The phenomenological experience of cross-cultural differences in the therapeutic relationship

Update item information
Publication Type dissertation
School or College College of Education
Department Educational Psychology
Author Asbrand, James Patrick
Title The phenomenological experience of cross-cultural differences in the therapeutic relationship
Date 2012-05
Description The therapeutic relationship has been a cornerstone of the theory and practice psychotherapy since it first emerged as a healing modality. Evidence of the power of the therapeutic relationship between client and therapist has been extensively reported. Despite the recent emphasis on multicultural awareness and competency in psychotherapy, an important question remains regarding the impact of cross-cultural differences on the therapeutic relationship. Using a phenomenological qualitative methodology, his study examined the lived experience of both clients and therapists in a cross-cultural therapeutic relationship. The results of the 26 participant interviews representing 13 distinct client/therapist pairs with one or more cross-cultural difference yielded two areas of phenomenological description with several themes and subthemes. In Part I, Experience of Relationship, participants described the lived experience of the therapeutic relationship from the initial referral process and development of the trust to the various factors that contributed to developing and strengthening their relationships, including past experiences, initial expectations, behaviors and attitudes that facilitated trust, a sense of mutual commitment, and sincere emotional connection. Four major subthemes were identified in Part I: Referral and Initial Impressions, Development of Therapeutic Relationship, Shared Investment, and Emotional Connection. In Part II, Experience of Differences, participants described the phenomenological experience of meaningful differences between clients and therapists in the same therapy pair, including their awareness of differences, how differences impacted personal identity and the therapy relationship, similarities in their relationships, and the intersection of power and identities in the relationship. In this part, four main themes also emerged: Dimensions of Identity, Differences as Enhancing the Relationship, Building on Common Ground, and Power and Responsibility. Conclusions of the study are considered in terms of limitations and implications for future research, practice, training and social justice.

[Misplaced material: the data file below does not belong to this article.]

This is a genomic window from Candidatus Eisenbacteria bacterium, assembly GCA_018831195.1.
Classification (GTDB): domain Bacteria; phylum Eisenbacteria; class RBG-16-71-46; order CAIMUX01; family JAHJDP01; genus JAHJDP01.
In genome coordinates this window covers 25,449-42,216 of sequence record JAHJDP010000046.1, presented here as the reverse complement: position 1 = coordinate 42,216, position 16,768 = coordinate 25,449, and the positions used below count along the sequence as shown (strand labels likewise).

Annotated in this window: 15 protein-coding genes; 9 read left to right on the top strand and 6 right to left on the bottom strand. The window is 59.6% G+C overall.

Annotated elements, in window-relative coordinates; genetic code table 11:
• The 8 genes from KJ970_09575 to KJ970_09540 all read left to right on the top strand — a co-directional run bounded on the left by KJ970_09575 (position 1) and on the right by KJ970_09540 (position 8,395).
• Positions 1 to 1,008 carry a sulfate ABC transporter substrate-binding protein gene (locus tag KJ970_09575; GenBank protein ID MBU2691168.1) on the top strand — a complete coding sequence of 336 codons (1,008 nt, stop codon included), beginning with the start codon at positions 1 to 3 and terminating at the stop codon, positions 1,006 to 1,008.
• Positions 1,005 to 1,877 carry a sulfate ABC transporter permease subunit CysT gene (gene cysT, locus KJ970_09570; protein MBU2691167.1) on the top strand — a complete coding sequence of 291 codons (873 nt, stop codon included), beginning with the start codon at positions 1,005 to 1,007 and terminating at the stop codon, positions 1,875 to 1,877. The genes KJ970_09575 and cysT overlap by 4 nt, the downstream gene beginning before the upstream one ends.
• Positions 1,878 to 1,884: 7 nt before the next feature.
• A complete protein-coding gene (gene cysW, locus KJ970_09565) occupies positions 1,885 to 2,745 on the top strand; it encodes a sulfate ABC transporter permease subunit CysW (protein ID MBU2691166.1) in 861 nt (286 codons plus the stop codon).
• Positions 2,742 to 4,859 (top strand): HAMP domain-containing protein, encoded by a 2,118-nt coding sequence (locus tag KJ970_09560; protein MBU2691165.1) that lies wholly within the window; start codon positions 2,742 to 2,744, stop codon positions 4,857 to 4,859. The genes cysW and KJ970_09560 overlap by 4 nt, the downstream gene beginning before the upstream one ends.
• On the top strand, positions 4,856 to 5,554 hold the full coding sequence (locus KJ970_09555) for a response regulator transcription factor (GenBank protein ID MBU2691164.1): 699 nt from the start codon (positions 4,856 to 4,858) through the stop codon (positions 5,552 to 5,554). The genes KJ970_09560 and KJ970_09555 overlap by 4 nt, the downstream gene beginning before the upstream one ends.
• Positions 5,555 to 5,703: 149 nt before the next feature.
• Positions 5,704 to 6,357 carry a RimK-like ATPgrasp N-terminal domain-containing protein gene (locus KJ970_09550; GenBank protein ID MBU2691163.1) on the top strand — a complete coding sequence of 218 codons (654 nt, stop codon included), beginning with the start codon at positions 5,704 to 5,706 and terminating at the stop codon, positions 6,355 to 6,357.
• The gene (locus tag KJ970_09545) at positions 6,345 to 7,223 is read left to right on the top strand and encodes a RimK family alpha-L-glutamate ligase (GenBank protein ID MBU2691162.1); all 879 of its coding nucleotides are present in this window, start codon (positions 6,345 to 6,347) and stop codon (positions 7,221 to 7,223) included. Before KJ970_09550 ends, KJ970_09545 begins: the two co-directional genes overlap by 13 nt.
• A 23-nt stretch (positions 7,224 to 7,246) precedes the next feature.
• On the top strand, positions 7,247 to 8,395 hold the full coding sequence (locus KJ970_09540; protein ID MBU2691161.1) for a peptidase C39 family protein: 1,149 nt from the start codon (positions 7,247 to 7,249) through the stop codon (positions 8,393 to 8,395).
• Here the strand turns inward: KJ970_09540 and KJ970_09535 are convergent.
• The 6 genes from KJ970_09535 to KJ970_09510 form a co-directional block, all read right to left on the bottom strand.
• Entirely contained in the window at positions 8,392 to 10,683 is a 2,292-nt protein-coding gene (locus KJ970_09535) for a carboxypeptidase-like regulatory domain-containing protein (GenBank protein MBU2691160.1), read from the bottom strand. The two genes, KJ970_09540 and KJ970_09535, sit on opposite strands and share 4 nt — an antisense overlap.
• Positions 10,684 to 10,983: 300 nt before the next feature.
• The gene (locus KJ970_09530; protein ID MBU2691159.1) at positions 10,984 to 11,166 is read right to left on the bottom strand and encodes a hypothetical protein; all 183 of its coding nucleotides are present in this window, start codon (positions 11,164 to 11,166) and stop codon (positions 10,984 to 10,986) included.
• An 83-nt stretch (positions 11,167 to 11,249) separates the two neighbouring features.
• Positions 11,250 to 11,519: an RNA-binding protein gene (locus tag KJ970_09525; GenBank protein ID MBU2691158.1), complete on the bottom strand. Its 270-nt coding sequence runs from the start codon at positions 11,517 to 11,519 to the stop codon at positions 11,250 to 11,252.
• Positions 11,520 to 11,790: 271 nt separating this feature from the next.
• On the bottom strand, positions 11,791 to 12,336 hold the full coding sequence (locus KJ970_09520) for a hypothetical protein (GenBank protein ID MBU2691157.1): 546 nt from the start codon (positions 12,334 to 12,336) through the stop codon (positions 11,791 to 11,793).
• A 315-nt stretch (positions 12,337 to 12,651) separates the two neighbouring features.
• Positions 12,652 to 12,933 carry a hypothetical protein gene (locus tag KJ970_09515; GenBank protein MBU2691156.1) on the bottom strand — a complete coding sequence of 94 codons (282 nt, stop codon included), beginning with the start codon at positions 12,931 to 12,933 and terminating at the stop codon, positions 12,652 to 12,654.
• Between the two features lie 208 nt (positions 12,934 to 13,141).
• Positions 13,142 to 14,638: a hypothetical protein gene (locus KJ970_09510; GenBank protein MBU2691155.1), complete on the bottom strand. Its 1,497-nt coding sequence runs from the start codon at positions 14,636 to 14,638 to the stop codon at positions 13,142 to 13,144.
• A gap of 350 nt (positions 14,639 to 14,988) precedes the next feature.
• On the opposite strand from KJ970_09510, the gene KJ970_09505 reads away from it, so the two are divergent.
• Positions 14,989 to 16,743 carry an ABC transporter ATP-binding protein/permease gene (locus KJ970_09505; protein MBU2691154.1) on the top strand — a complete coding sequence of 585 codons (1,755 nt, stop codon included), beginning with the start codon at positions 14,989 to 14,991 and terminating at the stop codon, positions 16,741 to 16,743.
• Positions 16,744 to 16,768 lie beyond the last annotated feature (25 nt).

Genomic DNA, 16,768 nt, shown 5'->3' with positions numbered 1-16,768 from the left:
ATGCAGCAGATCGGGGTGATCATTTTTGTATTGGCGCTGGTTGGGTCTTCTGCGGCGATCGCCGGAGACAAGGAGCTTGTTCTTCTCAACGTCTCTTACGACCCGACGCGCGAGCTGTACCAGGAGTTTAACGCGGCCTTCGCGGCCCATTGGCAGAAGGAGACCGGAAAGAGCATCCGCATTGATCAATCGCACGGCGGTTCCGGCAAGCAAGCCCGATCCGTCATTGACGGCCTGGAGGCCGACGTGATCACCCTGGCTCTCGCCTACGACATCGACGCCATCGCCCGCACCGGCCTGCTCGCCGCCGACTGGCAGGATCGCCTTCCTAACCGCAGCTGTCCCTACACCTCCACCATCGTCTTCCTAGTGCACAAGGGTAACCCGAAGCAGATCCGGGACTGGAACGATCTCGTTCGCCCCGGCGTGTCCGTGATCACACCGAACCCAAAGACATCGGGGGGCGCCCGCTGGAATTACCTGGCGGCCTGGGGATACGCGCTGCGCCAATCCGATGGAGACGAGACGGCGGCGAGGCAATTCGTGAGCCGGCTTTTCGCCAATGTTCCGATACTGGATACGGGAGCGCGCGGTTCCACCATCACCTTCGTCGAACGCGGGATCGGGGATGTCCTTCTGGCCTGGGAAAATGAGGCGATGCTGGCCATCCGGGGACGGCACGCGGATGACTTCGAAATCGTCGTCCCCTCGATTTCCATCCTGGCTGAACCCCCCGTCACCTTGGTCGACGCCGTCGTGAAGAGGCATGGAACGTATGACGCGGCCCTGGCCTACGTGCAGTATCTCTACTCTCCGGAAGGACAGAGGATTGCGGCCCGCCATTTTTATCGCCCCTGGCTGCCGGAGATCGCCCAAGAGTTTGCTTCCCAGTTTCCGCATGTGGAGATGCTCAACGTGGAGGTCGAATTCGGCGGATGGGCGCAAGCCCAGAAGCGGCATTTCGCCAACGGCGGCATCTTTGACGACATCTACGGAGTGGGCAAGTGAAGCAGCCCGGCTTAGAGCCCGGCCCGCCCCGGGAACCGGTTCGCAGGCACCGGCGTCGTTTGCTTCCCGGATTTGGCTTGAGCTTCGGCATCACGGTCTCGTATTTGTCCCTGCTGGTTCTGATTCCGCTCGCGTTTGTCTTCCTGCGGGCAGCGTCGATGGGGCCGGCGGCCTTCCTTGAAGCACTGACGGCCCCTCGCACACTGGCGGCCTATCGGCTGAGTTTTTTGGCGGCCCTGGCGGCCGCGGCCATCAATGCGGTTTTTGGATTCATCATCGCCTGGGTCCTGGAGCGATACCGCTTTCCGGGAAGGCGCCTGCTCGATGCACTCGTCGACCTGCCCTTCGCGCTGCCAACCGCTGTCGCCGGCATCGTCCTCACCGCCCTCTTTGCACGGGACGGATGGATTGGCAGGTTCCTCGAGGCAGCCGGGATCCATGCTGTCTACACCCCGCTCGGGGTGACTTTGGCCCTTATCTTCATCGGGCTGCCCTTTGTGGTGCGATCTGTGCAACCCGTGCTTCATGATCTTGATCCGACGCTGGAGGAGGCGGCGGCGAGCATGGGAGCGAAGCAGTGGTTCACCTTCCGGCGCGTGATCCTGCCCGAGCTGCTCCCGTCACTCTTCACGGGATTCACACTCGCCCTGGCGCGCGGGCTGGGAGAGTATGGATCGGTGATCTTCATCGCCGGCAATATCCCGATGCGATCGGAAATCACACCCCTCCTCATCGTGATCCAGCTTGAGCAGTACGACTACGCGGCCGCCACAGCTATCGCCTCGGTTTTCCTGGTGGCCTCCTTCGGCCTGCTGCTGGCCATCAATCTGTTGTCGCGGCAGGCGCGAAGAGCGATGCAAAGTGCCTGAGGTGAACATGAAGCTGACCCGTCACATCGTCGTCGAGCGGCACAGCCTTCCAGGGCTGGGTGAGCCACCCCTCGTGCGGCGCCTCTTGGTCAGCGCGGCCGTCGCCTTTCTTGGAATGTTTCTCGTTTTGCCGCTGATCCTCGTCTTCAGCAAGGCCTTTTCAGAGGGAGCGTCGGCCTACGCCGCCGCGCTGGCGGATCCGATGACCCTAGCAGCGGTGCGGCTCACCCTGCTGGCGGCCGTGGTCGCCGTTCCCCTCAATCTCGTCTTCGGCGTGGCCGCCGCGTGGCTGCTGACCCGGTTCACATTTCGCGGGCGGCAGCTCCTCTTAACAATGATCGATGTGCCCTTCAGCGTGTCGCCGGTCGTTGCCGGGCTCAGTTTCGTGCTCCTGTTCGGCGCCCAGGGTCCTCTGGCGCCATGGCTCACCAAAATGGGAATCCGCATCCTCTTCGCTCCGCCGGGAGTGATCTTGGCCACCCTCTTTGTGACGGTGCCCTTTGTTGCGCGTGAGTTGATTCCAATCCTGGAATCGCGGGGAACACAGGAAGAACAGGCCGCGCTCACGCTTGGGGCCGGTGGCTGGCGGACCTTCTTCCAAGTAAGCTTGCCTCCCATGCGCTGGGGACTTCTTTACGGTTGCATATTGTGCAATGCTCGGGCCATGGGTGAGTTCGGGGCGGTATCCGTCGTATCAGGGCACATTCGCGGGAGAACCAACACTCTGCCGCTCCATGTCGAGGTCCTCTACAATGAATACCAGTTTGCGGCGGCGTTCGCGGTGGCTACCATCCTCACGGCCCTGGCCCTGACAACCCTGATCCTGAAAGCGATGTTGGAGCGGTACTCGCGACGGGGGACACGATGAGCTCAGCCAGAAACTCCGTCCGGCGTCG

Type Text
Publisher University of Utah
Subject Cross-cultural differences; Multicultural counseling; Psychotherapy; Qualitative; Therapeutic relationship
Dissertation Institution University of Utah
Dissertation Name Doctor of Philosophy
Language eng
Rights Management Copyright © James Patrick Asbrand 2012
Format Medium application/pdf
Format Extent 1,070.090 Bytes
Identifier etd3/id/3511
ARK ark:/87278/s6wh5z8t
Setname ir_etd
Date Created 2015-05-21
Date Modified 2017-05-09
ID 197064
Reference URL